on 5 July 2007
Burleigh's main thesis is that the human desire to create a utopia here on earth, often religiously-tinged knowingly or otherwise, can unleash ferocious violence and suffering. This argument is not terribly original. In the 1950s, both Czeslaw Milosz (in 'The Captive Mind') and Albert Camus (in 'The Rebel') drew attention to the religious trappings of Communism. Nevertheless, Burleigh brings the empiricism of the historian to bear on the topic, and does so admirably. The main exemplar of secular religion explored in the book is that of French Revolution. Only two of the book's ten chapters deal with the Revolution, but ideas born in the cauldron of this seminal event, especially the secular utopian impulse, reoccurred throughout the following century and more, and therefore inform Burleigh's discussion of the period up to the Great War.
Burleigh does not provide a detailed history of the revolution. Rather, he traces the relationship between the French Catholic Church and the ever more radical revolutionaries in the period from the Estates General to the Reign of Terror. Seeing religion as an obstacle to the enlightenment of man, the revolutionaries aimed at its eradication in the long term and it's domestication in the short term. This, however, did not stop the new establishment using religiously-tinged vocabulary, motifs, art and public spectacles in an attempt to inculcate loyalty to the regime amongst the ordinary French populace. `What is Baptism?' enquired the imaginary interlocutor in a handbook aimed at fostering revolutionary enthusiasm in the young. `It is the regeneration of the French begun on 14 July 1789, and soon supported by the entire French nation,' came the reply. `What is Communion?' `It is the association proposed of all peoples by the French Republic henceforth to form on earth only one family of brothers who no longer recognize or worship any idol or tyrant' (p. 82). Robespierre's wish list of the moral principles that should inform the new Republic, with its unstated belief in the malleability of human nature, anticipates the `New Man' of Soviet propaganda: `In our country we want to substitute ethics for egotism, integrity for honour, principles for habits, duties for protocol, the empire of reason for the tyranny of changing taste...'(p. 91). Yet, when, in 1793 the Catholic inhabitants of the Vendée region, eschewing the revolution's secular religion of liberty, equality and fraternity, rose in rebellion against the increasingly heavy exactions of Paris, the revolutionary forces descended on the region to wage a virtual holy war on the heretics. Hundreds of thousands of civilians were killed by guillotine, cannon fire and mass drowning, in what Burleigh refers to as a `holocaust'. It was a `difficult' mission, in the words of one commander, one that demanded the ordinary soldier renounce `all the affections which nature and gentle habits have made dear to his heart' (p. 99). But somebody had to do it.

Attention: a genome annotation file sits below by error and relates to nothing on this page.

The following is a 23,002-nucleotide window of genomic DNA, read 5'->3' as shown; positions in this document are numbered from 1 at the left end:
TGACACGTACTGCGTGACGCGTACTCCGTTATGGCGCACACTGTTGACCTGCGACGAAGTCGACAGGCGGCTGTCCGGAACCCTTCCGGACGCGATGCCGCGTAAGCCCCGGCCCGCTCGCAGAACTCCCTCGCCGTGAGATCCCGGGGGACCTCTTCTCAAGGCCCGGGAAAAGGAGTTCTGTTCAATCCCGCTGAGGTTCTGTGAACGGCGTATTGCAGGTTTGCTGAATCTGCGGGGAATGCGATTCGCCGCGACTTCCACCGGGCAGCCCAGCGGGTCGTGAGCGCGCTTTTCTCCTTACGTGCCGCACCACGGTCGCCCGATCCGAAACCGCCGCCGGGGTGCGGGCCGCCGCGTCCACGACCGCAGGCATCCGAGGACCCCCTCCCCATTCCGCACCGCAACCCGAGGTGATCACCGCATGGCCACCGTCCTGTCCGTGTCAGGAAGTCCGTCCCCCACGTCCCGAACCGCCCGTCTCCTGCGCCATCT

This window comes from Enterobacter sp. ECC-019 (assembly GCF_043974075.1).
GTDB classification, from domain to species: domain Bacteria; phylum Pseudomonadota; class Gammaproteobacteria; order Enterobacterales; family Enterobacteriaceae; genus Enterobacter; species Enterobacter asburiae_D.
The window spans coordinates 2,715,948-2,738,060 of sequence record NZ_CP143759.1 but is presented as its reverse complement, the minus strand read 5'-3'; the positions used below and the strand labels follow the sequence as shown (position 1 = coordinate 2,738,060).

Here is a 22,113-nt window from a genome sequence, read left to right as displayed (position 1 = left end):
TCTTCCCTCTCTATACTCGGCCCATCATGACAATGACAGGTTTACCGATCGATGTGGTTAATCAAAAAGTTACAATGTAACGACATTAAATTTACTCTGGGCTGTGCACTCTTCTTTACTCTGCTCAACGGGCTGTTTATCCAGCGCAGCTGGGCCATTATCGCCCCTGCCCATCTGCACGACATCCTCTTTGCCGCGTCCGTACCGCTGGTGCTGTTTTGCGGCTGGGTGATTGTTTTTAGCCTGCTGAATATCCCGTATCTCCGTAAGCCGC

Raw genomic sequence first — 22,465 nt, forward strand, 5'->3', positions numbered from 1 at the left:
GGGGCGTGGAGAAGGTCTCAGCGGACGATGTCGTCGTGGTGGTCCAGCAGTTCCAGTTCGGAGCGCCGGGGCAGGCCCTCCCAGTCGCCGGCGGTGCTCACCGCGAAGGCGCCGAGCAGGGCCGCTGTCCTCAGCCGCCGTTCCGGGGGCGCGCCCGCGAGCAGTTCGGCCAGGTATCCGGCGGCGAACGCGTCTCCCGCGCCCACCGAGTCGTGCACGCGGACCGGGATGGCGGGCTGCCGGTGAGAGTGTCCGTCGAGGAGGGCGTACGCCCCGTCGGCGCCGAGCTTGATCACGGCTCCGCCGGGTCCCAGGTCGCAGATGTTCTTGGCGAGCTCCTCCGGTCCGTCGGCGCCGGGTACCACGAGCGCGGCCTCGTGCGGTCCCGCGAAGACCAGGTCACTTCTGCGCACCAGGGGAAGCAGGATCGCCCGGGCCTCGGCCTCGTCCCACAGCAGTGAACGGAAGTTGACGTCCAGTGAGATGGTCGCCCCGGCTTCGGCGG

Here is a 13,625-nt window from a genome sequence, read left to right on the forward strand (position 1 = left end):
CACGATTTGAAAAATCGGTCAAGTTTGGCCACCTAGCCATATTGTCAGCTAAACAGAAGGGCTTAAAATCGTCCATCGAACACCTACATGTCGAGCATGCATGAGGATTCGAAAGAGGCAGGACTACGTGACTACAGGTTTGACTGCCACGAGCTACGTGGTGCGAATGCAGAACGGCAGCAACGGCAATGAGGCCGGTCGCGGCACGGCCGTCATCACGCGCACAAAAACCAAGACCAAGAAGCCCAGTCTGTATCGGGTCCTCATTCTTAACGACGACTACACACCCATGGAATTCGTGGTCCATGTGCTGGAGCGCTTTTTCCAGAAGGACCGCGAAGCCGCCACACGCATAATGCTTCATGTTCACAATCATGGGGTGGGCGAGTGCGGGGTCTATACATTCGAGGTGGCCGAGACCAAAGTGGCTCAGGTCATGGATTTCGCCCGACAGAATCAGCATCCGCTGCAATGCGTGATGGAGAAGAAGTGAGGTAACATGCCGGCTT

Burleigh's sympathy for organized religion is obvious. He sees it as a repository of wisdom that helped people to cope with the complexity of life. He adopts a fairly indulgent attitude towards the autocratic nature of the Church and its actions, while being quite censorious of those `liberals' (that great bogey!) who laboured for the separation of Church and State. The total laicization of elementary teaching in 1880s France, he writes, `signified the end of a venerable tradition based on the unity of religion, knowledge and moral instruction, with the attendant danger that `God', `nation', `society', `morality' and so forth would be taught as mutually exclusive entities with no sense in which they might be used to blunt one another's harder edges' (p. 346). Contrary to simple-minded rationalists who equate religion with superstition, Burleigh writes that `Christian monotheism...separated God from the world and hence encouraged man to make it intelligible' (p. 326). He also draws attention to the `palaeo-liberal religious origins of many essential limitations on secular power that the modern world has inherited from much earlier clashes of Church and state' (p. 326).
Other topics covered in the book include the secular religions of nationalism and socialism, the alliance of throne and alter in Restoration Europe, the attempts of religiously motivated people to soften the malign effects of industrial capitalism, deracinated intellectuals and purifying terrorism in late 19th century Russia, and the attitude of various religious towards the outbreak of war in 1914. Burleigh is amusing on the utopian fantasies of such intellectuals as Saint-Simon, Auguste Comte and Charles Fourier (seas of lemonade, anyone?), although the totalitarian tinges to their Positivist fantasies are quite frightening. The book does get a little tedious as Burleigh flits between Britain, France and Germany and back again, detailing the ebb and flow of Church-State relations in the mid- to late- 19th century. Nevertheless, it's a good book. As a personification of the totalitarian mindset Burleigh quotes Shigalov from Dostoyevsky's 'The Possessed': `I am perplexed by my own date and my conclusion is a direct contradiction of the original idea with which I start,' observes Shigalov. `Starting from unlimited freedom, I arrive at unlimited despotism. I will add, however, that there can be no solution of the social problem but mine' (p. 295).